Teachers love the Pritzker Perk

Bryan Williams and Francinne Fotopoulos enjoy their Pritzker Perk beverages. Photocredit: Emily Gonzalez

By Emily Gonzalez ’21

The Pritzker Perk began on March 29 as teachers organized a student led coffee shop at Pritzker in order to restart the Pritzker Garden.

As several Pritzker teachers are involved with the organization Pilot Light – where teachers are able to incorporate food into their lessons, which both World History teachers Charles Rosentel and Bryan Williams have done –  they were to work collectively on a project. Rosentel explained, “Our first thought was, what if we grow herbs to make tea and we have a tea shop for students?”, but due to regulations preventing teachers to give homemade food and beverages to students, it wouldn’t be allowed. Instead, they decided to have students make and deliver coffee/tea to teachers since regulations are different for teachers, as Rosentel explained.

Although Rosentel is involved with Pilot Light, he isn’t one of the head organizers of the Pritzker Perk; Learning Specialist Keadi Young and Learning Specialist Kaydee Wasserman are in charge. Young explained that the students from her Career and Life Planning class as well as her Life Science class directly run Pritzker Perk; they take in orders, make the drinks accordingly, and deliver the drinks to the corresponding teacher.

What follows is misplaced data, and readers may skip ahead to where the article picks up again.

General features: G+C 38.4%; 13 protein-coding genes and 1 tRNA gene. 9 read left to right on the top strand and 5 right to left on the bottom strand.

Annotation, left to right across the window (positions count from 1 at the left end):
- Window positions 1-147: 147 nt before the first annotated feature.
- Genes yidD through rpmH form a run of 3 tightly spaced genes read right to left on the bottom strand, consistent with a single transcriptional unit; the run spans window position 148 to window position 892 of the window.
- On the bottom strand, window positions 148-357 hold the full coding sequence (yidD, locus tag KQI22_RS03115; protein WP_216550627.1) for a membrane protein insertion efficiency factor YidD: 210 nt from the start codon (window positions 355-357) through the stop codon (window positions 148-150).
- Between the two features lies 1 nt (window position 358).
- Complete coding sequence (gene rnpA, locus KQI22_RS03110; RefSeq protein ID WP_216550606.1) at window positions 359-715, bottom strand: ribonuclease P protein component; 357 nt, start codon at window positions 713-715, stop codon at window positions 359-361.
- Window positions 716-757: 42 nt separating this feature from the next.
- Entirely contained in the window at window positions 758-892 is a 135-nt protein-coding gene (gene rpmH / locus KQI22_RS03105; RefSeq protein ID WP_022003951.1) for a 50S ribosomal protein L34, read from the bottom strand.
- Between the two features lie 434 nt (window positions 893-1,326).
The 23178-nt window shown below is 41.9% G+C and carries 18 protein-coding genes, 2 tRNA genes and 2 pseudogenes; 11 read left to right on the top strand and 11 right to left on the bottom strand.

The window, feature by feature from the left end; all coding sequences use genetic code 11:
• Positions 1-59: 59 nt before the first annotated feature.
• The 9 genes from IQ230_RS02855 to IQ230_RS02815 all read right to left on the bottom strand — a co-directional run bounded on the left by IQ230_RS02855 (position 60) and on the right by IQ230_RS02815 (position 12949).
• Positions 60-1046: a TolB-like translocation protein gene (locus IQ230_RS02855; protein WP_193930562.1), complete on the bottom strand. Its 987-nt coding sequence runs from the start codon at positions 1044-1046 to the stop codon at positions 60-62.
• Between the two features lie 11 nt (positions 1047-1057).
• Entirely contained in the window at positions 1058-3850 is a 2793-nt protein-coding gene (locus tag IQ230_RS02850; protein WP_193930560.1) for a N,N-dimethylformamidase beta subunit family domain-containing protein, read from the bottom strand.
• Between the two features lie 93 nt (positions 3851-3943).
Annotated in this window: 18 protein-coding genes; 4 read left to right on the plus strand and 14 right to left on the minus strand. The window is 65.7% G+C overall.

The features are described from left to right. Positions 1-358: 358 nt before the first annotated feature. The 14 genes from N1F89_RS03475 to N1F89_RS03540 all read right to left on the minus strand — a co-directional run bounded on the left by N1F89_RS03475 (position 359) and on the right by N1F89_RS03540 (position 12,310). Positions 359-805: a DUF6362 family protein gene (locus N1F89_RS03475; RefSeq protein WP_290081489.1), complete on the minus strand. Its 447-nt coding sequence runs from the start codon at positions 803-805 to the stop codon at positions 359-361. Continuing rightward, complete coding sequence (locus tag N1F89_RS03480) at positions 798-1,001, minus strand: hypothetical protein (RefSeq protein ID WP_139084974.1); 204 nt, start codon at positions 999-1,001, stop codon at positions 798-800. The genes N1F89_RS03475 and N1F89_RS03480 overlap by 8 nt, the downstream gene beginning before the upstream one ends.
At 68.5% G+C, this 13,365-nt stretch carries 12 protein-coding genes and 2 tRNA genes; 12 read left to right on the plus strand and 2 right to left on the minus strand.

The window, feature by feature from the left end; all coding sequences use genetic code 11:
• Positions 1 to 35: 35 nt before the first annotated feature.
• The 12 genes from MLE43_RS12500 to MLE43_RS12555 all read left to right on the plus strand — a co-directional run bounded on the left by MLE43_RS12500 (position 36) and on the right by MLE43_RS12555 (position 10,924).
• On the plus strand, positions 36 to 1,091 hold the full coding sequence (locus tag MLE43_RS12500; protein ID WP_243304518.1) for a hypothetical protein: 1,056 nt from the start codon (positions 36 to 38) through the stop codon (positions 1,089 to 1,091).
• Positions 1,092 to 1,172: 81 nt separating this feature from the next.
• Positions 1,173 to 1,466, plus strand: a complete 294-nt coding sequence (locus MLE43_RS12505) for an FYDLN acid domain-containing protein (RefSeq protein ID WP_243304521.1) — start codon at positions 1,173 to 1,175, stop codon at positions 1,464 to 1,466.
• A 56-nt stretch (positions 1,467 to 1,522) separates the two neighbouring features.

In order for Pritzker Perk to function smoothly, Young explained that there is a Google form sent out to teachers every Monday for them to place their orders. The options teachers can choose from are Coffee, Herb tea, and Black tea with the option to add cream, almond milk, sugar, or honey.

Pritzker Perk was developed with the goal of funding the Pritzker Garden, which is run by Learning Specialist Shaun Bruce. Currently, all the materials used are store bought, but with the “money raised [through Pritzker Perk], [it] goes to purchase needs for the Pritzker Garden” as Young explained.

Because the students in Young’s Career and Life Planning class are involved, they are able to take skills from their involvement with Pritzker Perk; they are able to develop work skills and they learn how to run a business. For example, Julio Acevedo, a junior involved with Pritzker Perk, explained that he’s in charge of “[writing] the teachers names who ordered and what they want in their coffee or tea.” He described this process by explaining, “I write on the bottom of the cups [what additions to their beverages teachers would like]; for example, the [marking] for cream and sugar is “CS,” so if a teacher orders coffee with cream and sugar the [marking] for that is “CMS.” Through this experience, Acevedo explained that Pritzker Perk allows him to bring smiles to teacher’s faces and that’s something he really enjoys.

By next year, Pritzker Perk hopes to be able to make their own plant based teas that come from the Garden.

Pritzker Perk delivers to teachers every Thursday during first period. The students who deliver alternate each week between both of Young’s classes. Each cup of coffee or tea is $2.